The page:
33 Mickey and Martha from Gender Diversity in the Who-niverse [Video] (1:01)

Watch this entire presentation: Gender Diversity in the Who-niverse: Paving the Way for a Lady Doctor with Dr. Rosanne Welch [Video] (36:58)

33 Mickey and Martha from Gender Diversity in the Who-niverse [Video] (1:01)

For her 5th Doctor Who lecture to the CPP community, Dr. Rosanne Welch discusses how society – and the show’s writing staff – prepared the audience for a major change in this 50-year franchise – the creation of the first Lady Doctor!

Transcript:

…and just a side note in the world of production which I think is so interesting. When they went to film this particular episode each of these two actors had other jobs. So it turned out by accident they were only available on the same morning to film their goodbye scene. So Russell Davies invented the fact that they were married. he actually had two different stories written for them to film on different days and suddenly he only had them for 3 hours one morning. So he married them off. Though it was cute. Put it up there. Controversy from people saying “You took the only people of African descent and forced them to be married to each other like you don’t believe in interracial marriage.” I had two actors who could only work on one day. I had to be creative and I personally think that that’s an excellent ending for both of them because they shared adventures with The Doctor. How do you get together with someone who doesn’t share your background? who can’t understand your emotions and what you’ve done in your life, right? So Mickey. Mickey is a cool sensitive guy. Of course, I’ve already talked about captain Jack so I’ll just fly through him. Nothing wrong with looking at a few pictures of Captain Jack for a few minutes. Doesn’t hurt anybody to go, “Wow!”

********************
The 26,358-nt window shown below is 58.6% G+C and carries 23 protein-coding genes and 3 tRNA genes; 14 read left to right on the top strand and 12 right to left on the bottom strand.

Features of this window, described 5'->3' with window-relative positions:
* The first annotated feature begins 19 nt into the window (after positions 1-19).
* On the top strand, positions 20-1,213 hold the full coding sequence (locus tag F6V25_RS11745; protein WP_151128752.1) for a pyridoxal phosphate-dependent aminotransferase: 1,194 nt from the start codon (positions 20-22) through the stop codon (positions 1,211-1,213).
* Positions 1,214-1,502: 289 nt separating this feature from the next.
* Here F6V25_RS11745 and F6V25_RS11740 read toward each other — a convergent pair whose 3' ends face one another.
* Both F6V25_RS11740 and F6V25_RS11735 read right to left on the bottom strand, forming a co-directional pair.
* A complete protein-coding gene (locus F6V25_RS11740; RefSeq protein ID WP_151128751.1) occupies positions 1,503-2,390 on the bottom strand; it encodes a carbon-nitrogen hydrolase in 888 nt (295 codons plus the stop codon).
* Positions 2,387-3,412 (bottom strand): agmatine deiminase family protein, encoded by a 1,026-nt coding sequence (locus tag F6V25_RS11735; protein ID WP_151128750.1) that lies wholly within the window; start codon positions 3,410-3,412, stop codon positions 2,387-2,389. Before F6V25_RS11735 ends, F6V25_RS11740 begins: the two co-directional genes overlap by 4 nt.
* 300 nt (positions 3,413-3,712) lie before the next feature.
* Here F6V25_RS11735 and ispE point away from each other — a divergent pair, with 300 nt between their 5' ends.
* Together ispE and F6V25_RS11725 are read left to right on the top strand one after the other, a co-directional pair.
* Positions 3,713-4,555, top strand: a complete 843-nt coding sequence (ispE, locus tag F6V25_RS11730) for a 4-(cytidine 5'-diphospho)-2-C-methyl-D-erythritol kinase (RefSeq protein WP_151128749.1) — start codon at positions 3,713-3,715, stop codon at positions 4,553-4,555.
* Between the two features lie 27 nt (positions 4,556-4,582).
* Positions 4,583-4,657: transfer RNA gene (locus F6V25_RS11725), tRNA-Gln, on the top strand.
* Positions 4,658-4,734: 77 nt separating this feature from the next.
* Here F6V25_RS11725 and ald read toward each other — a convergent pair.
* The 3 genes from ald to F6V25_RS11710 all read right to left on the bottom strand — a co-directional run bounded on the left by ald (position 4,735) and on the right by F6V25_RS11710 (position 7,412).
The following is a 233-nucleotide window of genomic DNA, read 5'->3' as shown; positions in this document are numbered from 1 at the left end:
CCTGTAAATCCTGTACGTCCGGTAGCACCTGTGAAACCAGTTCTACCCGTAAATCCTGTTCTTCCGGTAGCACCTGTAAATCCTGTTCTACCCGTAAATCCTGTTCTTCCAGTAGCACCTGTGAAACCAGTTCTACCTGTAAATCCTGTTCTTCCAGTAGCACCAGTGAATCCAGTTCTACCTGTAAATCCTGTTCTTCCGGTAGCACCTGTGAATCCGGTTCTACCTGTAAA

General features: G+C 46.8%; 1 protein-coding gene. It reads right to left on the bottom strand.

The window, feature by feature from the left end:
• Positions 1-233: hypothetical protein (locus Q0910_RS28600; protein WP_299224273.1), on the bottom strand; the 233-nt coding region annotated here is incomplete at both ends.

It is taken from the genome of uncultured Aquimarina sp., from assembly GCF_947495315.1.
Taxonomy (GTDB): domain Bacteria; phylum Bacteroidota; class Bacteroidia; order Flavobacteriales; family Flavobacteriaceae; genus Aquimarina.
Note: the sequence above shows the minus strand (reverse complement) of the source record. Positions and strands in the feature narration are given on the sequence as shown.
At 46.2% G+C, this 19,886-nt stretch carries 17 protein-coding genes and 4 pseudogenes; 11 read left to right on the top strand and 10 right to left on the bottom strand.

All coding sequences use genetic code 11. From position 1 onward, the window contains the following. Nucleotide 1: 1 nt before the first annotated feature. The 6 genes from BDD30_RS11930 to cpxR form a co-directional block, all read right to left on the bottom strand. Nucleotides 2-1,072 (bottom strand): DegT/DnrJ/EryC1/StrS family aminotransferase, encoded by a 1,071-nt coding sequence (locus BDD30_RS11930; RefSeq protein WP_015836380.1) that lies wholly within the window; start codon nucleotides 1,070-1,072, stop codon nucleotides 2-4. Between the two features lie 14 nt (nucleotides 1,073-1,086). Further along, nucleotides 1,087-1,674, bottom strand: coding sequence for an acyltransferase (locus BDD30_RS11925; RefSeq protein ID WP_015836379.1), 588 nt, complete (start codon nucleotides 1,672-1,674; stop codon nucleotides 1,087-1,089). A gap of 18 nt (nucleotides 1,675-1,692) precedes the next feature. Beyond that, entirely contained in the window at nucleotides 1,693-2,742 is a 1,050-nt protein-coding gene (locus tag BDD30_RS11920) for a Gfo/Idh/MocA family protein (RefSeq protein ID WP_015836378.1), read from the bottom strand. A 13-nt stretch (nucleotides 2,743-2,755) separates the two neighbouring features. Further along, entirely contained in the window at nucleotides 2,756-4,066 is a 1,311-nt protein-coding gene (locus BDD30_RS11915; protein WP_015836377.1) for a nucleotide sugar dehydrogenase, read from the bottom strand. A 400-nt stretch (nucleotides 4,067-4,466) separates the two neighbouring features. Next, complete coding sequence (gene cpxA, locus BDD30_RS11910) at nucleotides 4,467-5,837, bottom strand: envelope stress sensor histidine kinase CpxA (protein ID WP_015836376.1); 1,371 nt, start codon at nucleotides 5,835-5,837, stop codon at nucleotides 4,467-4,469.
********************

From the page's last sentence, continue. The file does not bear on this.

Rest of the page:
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Rosanne Welch, PhD

Rosanne Welch PhD teaches the History of Screenwriting and One-Hour Drama for the Stephens College MFA in Screenwriting.

Writing/producing credits include Beverly Hills 90210, Picket Fences, ABCNEWS: Nightline and Touched by an Angel. In 2016 she published the book Why The Monkees Matter: Teenagers, Television and American Pop; co-edited Women in American History: A Social, Political, and Cultural Encyclopedia; and placed “Transmitting Culture Transnationally Via the Characterization of Parents in Police Procedurals” in the New Review of Film and Television Studies. Essays appear in Torchwood Declassified: Investigating Mainstream Cult Television and Doctor Who and Race: An Anthology. Welch serves as Book Reviews editor for Journal of Screenwriting and on the Editorial Advisory Board for Written By magazine, the magazine of the Writers Guild.

Watch Dr. Welch’s talk “The Importance of Having a Female Voice in the Room” at the 2016 TEDxCPP.

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